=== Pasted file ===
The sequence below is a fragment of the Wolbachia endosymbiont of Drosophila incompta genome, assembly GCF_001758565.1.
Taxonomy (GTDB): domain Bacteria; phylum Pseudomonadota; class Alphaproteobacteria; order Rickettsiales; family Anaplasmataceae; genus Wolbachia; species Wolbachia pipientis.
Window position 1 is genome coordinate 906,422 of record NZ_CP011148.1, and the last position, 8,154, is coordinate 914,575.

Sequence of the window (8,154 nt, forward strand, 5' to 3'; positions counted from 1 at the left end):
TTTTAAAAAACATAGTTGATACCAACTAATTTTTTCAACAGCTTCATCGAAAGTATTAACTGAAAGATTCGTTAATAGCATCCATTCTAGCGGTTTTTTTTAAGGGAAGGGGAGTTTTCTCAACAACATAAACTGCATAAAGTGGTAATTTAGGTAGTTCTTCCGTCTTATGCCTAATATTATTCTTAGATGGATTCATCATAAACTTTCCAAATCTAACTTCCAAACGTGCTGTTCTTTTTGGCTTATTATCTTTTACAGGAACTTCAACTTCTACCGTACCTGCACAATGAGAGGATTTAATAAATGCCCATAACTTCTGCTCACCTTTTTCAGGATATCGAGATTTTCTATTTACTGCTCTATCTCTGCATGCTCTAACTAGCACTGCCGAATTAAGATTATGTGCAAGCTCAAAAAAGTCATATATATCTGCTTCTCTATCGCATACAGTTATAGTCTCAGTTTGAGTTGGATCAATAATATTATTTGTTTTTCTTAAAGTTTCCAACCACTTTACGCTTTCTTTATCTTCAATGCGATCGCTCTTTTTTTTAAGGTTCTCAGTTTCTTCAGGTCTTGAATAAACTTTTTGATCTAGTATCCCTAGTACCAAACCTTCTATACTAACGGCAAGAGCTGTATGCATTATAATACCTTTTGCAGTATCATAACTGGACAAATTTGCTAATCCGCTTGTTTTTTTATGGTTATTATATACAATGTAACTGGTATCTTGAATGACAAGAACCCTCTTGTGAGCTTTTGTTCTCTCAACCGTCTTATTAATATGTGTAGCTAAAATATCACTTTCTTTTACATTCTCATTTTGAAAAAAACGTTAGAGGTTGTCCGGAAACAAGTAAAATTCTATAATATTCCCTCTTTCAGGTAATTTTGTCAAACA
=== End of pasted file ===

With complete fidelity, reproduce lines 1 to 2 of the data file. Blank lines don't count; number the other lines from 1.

The sequence below is a fragment of the Wolbachia endosymbiont of Drosophila incompta genome, assembly GCF_001758565.1.
Taxonomy (GTDB): domain Bacteria; phylum Pseudomonadota; class Alphaproteobacteria; order Rickettsiales; family Anaplasmataceae; genus Wolbachia; species Wolbachia pipientis.